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Pneumonia still number one killer

In Viet Nam, every day 11 children under-five die from pneumonia. Pneumonia can be treated with antibiotics, if symptoms are recognised early. Unfortunately in Viet Nam, only 5 per cent of mothers and caregivers are aware of the danger signs of pneumonia and only 68 per cent of children with symptoms of pneumonia are treated with antibiotics. © Photo: UNICEF Viet Nam\2011\Dominic Blewett

But there are simple solutions, say global health leaders

Ha Noi, 12 November 2012 – Marking the fourth annual World Pneumonia Day, November 12th, world leaders and the Global Coalition Against Child Pneumonia are calling for major efforts in the fight against childhood pneumonia, which remains the number one killer of children under age five. Globally, pneumonia claimed 1.3 million lives in 2011 alone, and was responsible for nearly one in five child deaths. In Viet Nam, every day 11 children under-five die from pneumonia.

“Pneumonia is one of the leading killers of children in Viet Nam. The greatest burden in the fight against pneumonia is falling on the poorest, who already are coping with too much. A child from a poor family is many times more likely to die of pneumonia than one in the richest 20 per cent of the population. Yet there are many ways of preventing and curing pneumonia. We know what to do, and we have made great progress – but we must do more.  We must scale-up proven solutions and ensure they reach every child in need” said Mr. Jesper Moller, UNICEF Viet Nam Deputy Representative.

According to the Global Coalition Against Child Pneumonia, country leaders and funders must prioritize efforts and investments in proven interventions, including access to vaccines, proper antibiotic treatment, and improved sanitation, as well as the promotion of practices such as exclusive breastfeeding, frequent hand washing, care seeking, and the use of clean cookstoves to reduce indoor air pollution. Several of these interventions also help address the second leading killer of children – diarrhoea.

Exclusive breastfeeding of infants for six months can reduce the incidence of acute respiratory infection and pneumonia by up to 15 times. Unfortunately only 17 per cent of mothers exclusively breast feed in Viet Nam – the lowest rate in South East Asia.

Pneumonia can be treated with antibiotics, if symptoms are recognised early. Unfortunately in Viet Nam, only 5 per cent of mothers and caregivers are aware of the danger signs of pneumonia and only 68 per cent of children with symptoms of pneumonia are treated with antibiotics. Also, there is currently no community-based case management of pneumonia, which is important for vulnerable children living in remote mountainous areas most prone to pneumonia.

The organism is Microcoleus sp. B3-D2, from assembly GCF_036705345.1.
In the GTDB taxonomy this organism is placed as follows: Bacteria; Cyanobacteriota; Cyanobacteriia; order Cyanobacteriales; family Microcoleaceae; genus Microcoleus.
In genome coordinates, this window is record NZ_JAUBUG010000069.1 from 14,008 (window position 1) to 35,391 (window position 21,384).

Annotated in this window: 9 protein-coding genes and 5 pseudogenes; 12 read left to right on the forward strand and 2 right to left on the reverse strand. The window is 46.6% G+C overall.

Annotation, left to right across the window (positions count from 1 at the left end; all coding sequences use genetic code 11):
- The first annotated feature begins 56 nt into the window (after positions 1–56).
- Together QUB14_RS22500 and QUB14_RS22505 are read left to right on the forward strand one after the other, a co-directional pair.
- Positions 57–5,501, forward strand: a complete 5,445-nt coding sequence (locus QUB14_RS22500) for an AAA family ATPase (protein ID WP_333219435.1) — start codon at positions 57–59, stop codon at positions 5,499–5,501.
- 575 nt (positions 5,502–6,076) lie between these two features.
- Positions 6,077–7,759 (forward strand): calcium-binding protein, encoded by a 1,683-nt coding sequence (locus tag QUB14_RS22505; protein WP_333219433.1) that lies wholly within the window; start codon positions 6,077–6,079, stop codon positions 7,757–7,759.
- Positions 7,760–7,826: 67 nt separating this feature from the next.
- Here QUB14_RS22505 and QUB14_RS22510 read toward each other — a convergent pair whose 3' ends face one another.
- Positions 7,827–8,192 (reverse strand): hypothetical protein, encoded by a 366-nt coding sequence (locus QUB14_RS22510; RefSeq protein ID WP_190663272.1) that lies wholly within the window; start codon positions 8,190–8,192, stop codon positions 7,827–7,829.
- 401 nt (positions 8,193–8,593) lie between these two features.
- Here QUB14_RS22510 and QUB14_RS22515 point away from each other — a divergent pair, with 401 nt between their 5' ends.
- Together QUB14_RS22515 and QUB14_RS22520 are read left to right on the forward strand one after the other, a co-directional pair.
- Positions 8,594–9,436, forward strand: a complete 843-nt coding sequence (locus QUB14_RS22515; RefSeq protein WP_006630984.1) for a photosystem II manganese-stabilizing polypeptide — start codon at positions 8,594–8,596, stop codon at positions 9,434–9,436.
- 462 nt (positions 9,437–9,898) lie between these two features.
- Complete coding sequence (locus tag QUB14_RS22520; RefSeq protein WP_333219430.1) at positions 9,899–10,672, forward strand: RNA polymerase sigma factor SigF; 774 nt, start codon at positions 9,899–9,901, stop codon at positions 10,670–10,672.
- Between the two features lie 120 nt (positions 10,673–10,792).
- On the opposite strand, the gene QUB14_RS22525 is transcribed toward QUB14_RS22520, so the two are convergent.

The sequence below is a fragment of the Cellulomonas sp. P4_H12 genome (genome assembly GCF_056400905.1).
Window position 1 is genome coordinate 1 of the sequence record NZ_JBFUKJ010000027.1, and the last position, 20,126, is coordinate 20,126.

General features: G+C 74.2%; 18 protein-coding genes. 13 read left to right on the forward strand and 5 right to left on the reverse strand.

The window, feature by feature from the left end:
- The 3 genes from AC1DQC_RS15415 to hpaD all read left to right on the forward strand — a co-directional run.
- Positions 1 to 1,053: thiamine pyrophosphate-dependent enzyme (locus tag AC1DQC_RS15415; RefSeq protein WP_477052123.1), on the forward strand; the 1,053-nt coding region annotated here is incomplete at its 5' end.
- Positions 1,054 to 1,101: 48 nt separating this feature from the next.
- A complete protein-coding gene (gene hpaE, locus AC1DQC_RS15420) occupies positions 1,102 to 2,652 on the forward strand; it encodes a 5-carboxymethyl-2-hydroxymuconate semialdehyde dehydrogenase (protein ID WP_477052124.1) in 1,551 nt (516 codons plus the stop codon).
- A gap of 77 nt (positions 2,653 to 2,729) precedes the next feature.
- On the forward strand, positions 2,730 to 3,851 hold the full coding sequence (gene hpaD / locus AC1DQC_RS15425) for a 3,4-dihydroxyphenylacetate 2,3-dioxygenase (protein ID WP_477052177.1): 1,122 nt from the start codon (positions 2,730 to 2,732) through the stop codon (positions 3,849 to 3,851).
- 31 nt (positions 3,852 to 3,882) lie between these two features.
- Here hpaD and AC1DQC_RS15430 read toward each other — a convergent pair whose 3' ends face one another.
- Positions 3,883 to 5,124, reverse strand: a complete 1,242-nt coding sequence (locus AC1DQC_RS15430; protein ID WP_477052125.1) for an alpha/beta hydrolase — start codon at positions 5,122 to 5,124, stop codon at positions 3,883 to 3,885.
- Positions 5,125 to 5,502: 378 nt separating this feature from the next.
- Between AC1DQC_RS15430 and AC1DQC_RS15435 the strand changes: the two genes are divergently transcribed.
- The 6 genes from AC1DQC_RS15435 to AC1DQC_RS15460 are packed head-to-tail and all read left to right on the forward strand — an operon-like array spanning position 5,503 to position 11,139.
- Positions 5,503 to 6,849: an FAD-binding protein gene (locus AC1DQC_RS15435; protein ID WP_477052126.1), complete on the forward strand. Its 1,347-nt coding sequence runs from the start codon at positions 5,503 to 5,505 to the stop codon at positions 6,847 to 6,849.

While trying to fight off a pneumonia infection, a child becomes more susceptible to anaemia, malnutrition and dehydration. Pneumonia has an impact on the economy, not only because child deaths and illness reduce economic productivity, but also because so much time and effort is spent by family members nursing and treating the child. Any childhood illness means less time available for mothers and caregivers to undertake economically productive activities.

Being more aware of the symptoms of pneumonia, when to seek help and understand the ways of preventing pneumonia through vaccination and breastfeeding can go a long way to reducing unnecessary suffering and death. Ensuring communities are aware of danger signs and able to handle pneumonia could help address unnecessary deaths. All these interventions can go a long way to make an economic impact in Viet Nam.

The Global Action Plan for the Prevention and Control of Pneumonia (GAPP), issued by the World Health Organization (WHO) and the United Nations Children’s Fund (UNICEF) in 2009, specified that child pneumonia deaths could be reduced by two-thirds if three child health interventions – breastfeeding, vaccination and case management including the provision of appropriate antibiotics – were scaled up to reach 90 per cent of the world’s children. 

The Global Coalition Against Child Pneumonia was established in 2009 to raise awareness about the toll of pneumonia, the world’s leading killer of children, and to advocate for global action to protect against, effectively treat and help prevent this deadly illness. Comprised of over 140 non-governmental organizations, civil society organizations, academic institutions, government agencies and foundations, the Coalition provides leadership for World Pneumonia Day, marked every year on November 12th.

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